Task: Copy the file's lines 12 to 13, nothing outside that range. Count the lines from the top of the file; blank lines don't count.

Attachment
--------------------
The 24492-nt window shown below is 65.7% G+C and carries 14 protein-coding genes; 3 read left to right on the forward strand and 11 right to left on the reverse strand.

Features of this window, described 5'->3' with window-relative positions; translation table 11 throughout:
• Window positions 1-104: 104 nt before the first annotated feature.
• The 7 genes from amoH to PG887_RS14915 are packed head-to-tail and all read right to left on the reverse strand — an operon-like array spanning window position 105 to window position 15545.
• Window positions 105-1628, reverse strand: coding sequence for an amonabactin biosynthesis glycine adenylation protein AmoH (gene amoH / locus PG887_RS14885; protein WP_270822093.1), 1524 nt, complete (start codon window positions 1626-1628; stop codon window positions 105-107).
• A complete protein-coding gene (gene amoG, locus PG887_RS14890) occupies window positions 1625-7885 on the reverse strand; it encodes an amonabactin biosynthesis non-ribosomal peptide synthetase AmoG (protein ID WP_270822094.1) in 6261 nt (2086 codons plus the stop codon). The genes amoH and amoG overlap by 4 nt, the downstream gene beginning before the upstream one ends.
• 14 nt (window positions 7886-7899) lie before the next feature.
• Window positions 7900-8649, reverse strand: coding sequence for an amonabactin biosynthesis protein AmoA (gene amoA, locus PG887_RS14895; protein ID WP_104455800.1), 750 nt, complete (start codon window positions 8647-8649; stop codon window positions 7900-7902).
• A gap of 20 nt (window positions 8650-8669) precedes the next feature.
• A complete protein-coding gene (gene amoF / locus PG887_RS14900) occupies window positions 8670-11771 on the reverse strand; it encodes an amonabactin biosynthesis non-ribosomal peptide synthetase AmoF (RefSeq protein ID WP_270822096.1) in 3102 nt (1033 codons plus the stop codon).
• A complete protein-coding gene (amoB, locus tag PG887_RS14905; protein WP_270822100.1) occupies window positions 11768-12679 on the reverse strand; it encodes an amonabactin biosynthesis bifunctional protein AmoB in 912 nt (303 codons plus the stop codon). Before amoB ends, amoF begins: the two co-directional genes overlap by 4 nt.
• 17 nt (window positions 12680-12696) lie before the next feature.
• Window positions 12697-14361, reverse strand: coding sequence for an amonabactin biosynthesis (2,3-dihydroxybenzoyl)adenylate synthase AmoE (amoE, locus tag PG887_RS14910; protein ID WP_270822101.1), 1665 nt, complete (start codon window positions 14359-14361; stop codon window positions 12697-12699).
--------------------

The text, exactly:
• 17 nt (window positions 12680-12696) lie before the next feature.
• Window positions 12697-14361, reverse strand: coding sequence for an amonabactin biosynthesis (2,3-dihydroxybenzoyl)adenylate synthase AmoE (amoE, locus tag PG887_RS14910; protein ID WP_270822101.1), 1665 nt, complete (start codon window positions 14359-14361; stop codon window positions 12697-12699).